Echidna Walkabout Tours won gold in
London last year at the World Responsible Travel Awards, named Best for
Wildlife Conservation, and recently became just one of three responsible
tourism operators in the world to be awarded the highest rating in the
Ethical Travel Guide by Tourism Concern, a charity that campaigns for
ethical and fair-trade tourism (tourismconcern.org.uk). The Wild Top End tour runs from
August 3 to August 9, 2015, and again in August 2016. The maximum group
size for the six day tour is 16 people. Costs $3300 a person. Phone (03) 9646 8249, see echidnawalkabout.com.au.  

 


FOOD: The world at your table

It’s a dreary night, so why not walk
the streets of the world with this new cookbook exploring the world’s
great street foods. Spend the night dining on Santorini’s tomato
fritters, barbecue pulled pork sandwiches from South Carolina, Iran’s
moreish jujeh kebab (saffron chicken) or kara’age chicken from the
izakayas of Tokyo. More than 150 easy recipes are drawn
from the four corners of the globe, most for four to six people,
because it’s all about sharing. Don’t miss the handy little Tricks of
the Trade section, which gives simple, straightforward advice about not
overfilling woks, roasting stock bones before you boil them and how

refrigerating dough makes your pizza crusts bubbly and chewy. This is author Jennifer Joyce’s 10th
book and she is also a food stylist for London mags, so expect beauty
on every page. My Street Food Kitchen is out on July 1 and costs $39.99.
See
murdochbooks.com.
 


KIDS: Rock on, baby

For the tiniest babes on the go, the
new Sleeper portable bassinet from Dutch-born Puckababy is a snug,
secure portable bassinet suitable for newborns and babies up to four
months, or 6.5kg and 64cm long. The soft bassinet is lightweight and
swaddles the baby with a neat crossover fold that is also a handle for
easy carrying and gentle rocking. Made from 100 per cent cotton, the
fabric is fully washable and carries a 1.0 tog rating. Ideal for planes,
trains and keeping baby safe and sound at home. Costs $179.95. See
puckababy.com.au.


GEAR: Chop, chop! Shop, shop!

Navigate China without currency woes
with a new prepaid travel card from Australia Post and Chinese firm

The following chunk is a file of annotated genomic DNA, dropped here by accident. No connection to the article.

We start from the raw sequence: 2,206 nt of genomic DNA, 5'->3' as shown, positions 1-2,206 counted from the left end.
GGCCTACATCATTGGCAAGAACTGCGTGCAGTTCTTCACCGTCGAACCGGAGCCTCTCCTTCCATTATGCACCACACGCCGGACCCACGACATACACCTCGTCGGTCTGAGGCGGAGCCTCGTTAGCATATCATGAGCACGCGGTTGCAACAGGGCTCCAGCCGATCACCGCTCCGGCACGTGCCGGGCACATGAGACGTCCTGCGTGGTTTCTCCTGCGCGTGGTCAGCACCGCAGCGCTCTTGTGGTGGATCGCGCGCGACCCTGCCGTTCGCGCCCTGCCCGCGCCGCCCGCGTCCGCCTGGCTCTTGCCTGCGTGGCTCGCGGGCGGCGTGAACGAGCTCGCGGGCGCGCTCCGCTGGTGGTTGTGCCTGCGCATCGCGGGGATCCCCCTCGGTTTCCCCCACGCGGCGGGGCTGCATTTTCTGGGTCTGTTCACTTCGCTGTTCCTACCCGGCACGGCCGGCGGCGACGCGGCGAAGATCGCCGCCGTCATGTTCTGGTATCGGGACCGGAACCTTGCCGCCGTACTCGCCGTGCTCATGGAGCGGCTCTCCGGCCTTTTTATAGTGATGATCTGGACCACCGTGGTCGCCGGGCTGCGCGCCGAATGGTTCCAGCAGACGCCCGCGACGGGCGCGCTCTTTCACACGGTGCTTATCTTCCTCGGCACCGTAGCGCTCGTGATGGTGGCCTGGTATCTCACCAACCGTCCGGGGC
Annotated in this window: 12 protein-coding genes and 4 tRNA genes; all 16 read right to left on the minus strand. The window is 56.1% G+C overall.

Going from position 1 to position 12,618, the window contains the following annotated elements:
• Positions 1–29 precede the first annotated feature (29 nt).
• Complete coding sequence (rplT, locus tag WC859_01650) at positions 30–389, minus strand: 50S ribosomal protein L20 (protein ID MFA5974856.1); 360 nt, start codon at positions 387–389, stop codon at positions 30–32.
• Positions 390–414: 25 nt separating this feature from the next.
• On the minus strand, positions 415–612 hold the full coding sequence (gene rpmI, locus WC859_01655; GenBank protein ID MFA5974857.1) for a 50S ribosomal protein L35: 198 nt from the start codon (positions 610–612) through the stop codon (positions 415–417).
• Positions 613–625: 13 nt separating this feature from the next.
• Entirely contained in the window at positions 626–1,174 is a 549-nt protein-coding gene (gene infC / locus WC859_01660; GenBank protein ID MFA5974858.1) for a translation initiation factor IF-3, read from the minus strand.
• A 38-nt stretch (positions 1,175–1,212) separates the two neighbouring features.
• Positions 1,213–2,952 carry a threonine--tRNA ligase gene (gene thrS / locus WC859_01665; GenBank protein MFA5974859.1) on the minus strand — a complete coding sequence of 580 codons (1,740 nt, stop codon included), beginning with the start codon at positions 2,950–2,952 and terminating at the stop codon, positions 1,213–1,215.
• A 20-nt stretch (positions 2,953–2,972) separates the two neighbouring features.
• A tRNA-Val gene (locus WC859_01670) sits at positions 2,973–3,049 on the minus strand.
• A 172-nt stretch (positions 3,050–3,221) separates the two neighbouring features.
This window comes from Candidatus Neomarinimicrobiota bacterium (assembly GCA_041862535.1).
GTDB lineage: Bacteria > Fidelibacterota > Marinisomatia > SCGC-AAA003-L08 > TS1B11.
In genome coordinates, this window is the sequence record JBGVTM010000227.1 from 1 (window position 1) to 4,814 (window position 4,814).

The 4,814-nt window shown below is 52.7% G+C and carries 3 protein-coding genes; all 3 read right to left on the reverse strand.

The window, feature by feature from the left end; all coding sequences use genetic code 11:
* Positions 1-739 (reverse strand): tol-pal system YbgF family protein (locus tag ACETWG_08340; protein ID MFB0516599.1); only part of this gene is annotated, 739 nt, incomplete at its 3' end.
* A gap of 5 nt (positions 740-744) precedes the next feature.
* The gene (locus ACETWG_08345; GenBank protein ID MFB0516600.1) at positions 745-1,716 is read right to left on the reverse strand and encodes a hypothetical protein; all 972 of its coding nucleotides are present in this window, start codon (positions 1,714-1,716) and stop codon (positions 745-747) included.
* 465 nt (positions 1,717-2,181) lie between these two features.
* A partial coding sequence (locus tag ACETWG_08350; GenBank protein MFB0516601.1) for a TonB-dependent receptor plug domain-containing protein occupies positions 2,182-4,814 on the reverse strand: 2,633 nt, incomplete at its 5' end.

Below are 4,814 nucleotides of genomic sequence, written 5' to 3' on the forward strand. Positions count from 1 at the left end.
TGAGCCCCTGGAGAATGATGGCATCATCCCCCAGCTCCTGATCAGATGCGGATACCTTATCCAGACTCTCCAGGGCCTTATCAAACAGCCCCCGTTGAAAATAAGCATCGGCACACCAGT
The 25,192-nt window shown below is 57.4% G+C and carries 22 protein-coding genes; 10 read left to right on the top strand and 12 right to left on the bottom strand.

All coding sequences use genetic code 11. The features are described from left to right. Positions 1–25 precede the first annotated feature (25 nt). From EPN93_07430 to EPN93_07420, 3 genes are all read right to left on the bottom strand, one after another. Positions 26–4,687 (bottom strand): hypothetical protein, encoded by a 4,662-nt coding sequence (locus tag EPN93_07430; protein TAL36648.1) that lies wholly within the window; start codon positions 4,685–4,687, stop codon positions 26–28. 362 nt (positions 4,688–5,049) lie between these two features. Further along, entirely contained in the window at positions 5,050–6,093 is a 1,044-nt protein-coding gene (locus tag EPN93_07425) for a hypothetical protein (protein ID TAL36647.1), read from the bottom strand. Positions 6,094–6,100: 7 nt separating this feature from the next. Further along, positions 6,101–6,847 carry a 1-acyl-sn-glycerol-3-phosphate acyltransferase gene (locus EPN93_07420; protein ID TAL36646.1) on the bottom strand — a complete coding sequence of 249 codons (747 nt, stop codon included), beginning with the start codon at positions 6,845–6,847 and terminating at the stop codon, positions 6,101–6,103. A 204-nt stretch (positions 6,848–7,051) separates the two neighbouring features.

UnionPay, which is underwritten by the Bank of China. Charge the
Load&Go China card up with

Australian dollars and lock in a
fixed exchange rate into Chinese yuan, then it’s time to go shopping.
You can use the card at ATMs and point-of-sale terminals, paying in the
local currency. The reloadable card goes where foreign credit cards
aren’t accepted and as it’s prepaid, your bank accounts are safe and
unlinked. The card can be registered and locked with a PIN, and any
unused yuan can be converted back to Australian dollars when you come
home, without commission fees. Purchase in Australia Post offices or see

auspost.com.au/loadandgochina
 


HOTELS: Sage advice for stayers

Adelaide is the site of a new hotel
brand, with the old Grand Chifley Hotel recently rebranded as
Australia’s first Sage Hotel. The four-star hotel targets business
travellers with an eye on the balance sheet: rates include free Wi-Fi,
and laundry and minibar prices it says are comparable to convenience
stores. The property is in the prime location of South Terrace,
overlooking the city parklands, and is close to Adelaide’s free tram.
The Chifley Wollongong will rebrand to Sage in August and a new build in
Perth opens in March 2016. Sage’s parent group, the Singapore-based
SilverNeedle Hospitality, has 55 properties in the Asia-Pacific region
including the Country Comfort brand and Next Hotels, which debuted
recently in Brisbane. The Sage Hotel Adelaide has an opening special of
$99 a night, deluxe queen room only, until July 31. See
silverneedlehotels.com

TECH: Van of your dreams

So you’re listening to the call of the open road, but don’t have the vintage Airstream caravan to tow along for the ride? 

Log on to the new website for
MyCaravan.com, which hooks up would-be caravanners with the wheeled home of their

dreams, including motorhomes and
camper trailers. Owners can rent out their vans when they’re not in use,
and renters can save themselves the headache of van storage,
maintenance and registration, while paying up to half the price quoted
by commercial rental companies. The new website rates and reviews
vans as well as owners and renters, and also has a no-tow, no-woe section